Revision 23-2; Effective Sept. 8, 2023

2100 Program Authorization and Services

Revision 23-2; Effective Sept. 8, 2023

Title V Maternal and Child Health Fee-for-Services Program Background

The purpose of the Maternal and Child Health (MCH) Services Title V Block Grant is to create federal and state partnerships to provide direct services to low-income women and children not eligible for Medicaid Children’s Health Insurance Program (CHIP), CHIP Perinatal or another payor source that covers these same services. Title V MCH Fee-for-Service grantees provide services:

  • significantly reducing infant mortality;
  • including comprehensive care for women before, during, and after pregnancy and childbirth; and
  • including preventive and primary care services for infants, children and adolescents.

Legal Authority

Through Title V of the Social Security Act (SSA) of 1935, the federal government pledged to support state efforts to improve the health of all mothers and children. The MCH Block Grant Program under Title V of the SSA was created in 1981 to consolidate multiple programs to support a more comprehensive, coordinated approach to meeting states’ individual needs consistent with the applicable health status goals and national health objectives now identified in Healthy People 2030.

Within Texas, Title V operates within a framework articulated by the Texas Legislature and Texas Health and Human Services Commission (HHSC).

States are required to use federal funds awarded as follows:

  • at least 30% for preventive or primary care services for pregnant women, mothers, infants up to age one and children;
  • at least 30% for services for children with special health care needs; and
  • no more than 10% on administration.

Funding Sources

Title V MCH FFS program services are funded both by state general revenue and federal funds through the Title V MCH Block Grant. HHSC Title V MCH FFS funds are allocated through a competitive application process, after which selected applicants negotiate contracts with HHSC to provide services.

2200 Definitions

Revision 23-2; Effective Sept. 8, 2023

The following words and terms, when used in this manual, have the following meanings:

Barriers to Care – A factor that hinders a person from receiving health care. For example, distance, lack of transportation, documentation requirements and copayment amounts.

Case Management – With respect to pregnant women: services to assure access to quality prenatal, delivery, and postpartum care; and with respect to infants, children, and adolescents: services to assure access to quality preventative and primary care services.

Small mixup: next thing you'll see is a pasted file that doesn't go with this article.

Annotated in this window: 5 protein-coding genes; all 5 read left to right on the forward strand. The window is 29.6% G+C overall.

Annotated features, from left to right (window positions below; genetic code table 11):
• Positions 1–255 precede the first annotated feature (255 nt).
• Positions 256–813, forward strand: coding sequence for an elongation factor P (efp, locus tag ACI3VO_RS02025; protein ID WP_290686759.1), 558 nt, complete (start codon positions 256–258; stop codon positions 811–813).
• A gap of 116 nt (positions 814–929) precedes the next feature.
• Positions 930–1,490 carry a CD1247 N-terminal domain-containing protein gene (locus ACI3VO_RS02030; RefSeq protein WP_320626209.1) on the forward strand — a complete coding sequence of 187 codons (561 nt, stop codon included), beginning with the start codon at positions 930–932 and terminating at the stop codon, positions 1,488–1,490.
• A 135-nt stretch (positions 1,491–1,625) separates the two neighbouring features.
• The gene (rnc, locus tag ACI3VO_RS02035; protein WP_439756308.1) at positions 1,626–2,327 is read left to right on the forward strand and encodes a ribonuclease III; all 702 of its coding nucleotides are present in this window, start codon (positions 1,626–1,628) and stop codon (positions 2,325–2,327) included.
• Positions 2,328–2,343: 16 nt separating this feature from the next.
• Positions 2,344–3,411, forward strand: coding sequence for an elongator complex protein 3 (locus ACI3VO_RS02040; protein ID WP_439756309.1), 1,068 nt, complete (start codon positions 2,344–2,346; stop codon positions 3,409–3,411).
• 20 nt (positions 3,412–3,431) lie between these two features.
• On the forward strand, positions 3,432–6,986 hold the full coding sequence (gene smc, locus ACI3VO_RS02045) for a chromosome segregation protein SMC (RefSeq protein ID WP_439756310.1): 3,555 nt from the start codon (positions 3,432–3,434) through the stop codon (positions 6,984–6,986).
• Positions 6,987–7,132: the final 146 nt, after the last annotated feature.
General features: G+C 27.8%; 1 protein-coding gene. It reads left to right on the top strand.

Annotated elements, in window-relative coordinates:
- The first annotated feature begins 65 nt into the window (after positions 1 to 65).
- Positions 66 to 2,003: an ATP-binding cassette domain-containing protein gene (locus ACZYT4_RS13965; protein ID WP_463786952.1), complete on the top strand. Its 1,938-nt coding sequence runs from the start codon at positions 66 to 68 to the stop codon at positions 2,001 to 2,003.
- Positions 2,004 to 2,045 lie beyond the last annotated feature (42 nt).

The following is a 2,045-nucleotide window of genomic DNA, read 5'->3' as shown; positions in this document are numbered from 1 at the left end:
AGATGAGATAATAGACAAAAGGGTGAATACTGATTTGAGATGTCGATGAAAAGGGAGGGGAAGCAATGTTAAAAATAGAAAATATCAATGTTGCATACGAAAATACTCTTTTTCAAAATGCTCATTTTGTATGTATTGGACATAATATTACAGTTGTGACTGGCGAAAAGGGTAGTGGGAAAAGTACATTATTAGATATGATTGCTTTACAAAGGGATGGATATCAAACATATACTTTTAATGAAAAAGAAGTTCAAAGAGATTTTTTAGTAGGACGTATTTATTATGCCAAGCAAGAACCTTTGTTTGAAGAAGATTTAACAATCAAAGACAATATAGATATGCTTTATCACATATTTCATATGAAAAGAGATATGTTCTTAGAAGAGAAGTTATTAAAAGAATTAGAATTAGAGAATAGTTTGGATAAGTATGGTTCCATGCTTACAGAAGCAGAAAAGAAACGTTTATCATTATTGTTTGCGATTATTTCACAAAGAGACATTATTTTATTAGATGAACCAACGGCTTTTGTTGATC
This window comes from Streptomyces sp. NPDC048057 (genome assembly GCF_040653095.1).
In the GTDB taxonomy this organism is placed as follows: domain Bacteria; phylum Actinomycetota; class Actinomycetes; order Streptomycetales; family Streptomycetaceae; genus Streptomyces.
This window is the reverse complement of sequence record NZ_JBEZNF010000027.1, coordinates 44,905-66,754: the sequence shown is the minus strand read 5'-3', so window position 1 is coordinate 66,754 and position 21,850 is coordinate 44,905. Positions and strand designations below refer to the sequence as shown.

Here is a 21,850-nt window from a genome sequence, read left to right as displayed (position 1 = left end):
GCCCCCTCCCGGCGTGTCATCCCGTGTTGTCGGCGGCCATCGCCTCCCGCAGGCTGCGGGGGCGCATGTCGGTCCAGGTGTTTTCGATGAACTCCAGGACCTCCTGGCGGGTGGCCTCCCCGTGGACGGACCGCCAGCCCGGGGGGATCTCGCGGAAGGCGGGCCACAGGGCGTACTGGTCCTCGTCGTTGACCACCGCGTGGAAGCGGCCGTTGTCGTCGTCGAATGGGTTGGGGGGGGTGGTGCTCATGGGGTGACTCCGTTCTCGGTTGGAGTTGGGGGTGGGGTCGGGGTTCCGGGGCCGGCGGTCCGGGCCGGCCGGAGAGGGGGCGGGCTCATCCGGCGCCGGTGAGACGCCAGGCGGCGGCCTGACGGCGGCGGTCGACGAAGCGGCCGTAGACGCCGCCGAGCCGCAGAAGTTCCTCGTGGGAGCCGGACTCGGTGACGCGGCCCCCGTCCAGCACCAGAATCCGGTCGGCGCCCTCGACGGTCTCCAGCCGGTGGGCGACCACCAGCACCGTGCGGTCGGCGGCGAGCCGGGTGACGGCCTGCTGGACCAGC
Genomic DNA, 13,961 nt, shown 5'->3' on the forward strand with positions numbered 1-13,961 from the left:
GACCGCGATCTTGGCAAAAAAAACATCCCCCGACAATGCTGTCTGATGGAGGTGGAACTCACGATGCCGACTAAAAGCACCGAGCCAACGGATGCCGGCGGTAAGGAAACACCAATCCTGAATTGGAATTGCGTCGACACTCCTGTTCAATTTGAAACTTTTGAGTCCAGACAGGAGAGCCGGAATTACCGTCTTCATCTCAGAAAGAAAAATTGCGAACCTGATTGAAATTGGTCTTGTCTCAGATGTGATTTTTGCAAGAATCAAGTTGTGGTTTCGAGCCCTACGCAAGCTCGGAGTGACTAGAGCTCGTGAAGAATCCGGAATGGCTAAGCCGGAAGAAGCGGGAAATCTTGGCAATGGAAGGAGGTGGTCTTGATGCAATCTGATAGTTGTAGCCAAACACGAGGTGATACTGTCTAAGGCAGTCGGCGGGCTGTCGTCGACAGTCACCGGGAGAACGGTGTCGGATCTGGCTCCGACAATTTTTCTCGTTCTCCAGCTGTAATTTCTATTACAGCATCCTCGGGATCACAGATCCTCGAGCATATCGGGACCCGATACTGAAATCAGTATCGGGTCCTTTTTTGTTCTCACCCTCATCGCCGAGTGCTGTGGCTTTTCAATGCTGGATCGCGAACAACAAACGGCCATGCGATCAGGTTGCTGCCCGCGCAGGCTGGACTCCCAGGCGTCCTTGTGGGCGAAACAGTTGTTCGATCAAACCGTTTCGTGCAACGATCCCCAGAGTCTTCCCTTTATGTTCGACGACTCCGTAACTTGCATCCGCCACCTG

Children’s Health Insurance Program (CHIP) – A health insurance program for non-Medicaid eligible children with a family income up to 198% Federal Poverty Level (FPL).

CHIP Perinatal Program – An HHSC program that provides medical coverage for perinatal care of unborn children of non-Medicaid eligible women with an income up to 202% FPL.

Children and Adolescents – Persons from their first birthday through the 21st year of age.

Client – A person who has been screened and determined to be eligible for the program. The term client and patient may be used interchangeably in other sources.

Confidentiality – The state of keeping information private and not sharing it without permission.

Consultation – A type of service provided by a health care provider with expertise in a medical or surgical specialty and who, upon request of another appropriate health care provider, assists with the evaluation or management of a patient.

Copayment or Copay – Money collected directly from clients for services.

Dental Services – Diagnostic, preventive and therapeutic dental services that are provided to eligible individuals and are performed in a dental office or clinic. 

Department of State Health Services (DSHS) – The agency responsible for administering physical and mental health-related prevention, treatment and regulatory programs for the state of Texas.

Dependent Care Deduction – The expense of providing care of a dependent. This expense must be both necessary for employment and incurred by an employed person. Allowable deductions are actual expenses, up to $200 per month for each child under age 2 and $175 per month for each child age 2 or older.  

Diagnosis – The recognition of disease status determined by evaluating the history of the client and the disease process, and the signs and symptoms present. Determining the diagnosis may require some or all the following: Microscopic (culture); Chemical (blood tests); Radiological examinations (X-rays).

Diagnostic Services – Activities related to the diagnosis made by a physician or other health professional.

Family Planning Services – Educational or comprehensive medical activities that enable clients to freely determine the number and spacing of their children and select how this may be achieved. 

Federal Poverty Level (FPL) – The set minimum amount of income that a family needs for food, clothing, transportation, shelter and other necessities. In the United States, this level is determined by the Department of Health and Human Services. FPL varies according to family size. The number is adjusted for inflation and reported annually in the form of poverty guidelines. Public assistance programs, such as Medicaid, define eligibility income limits as some percentage of FPL.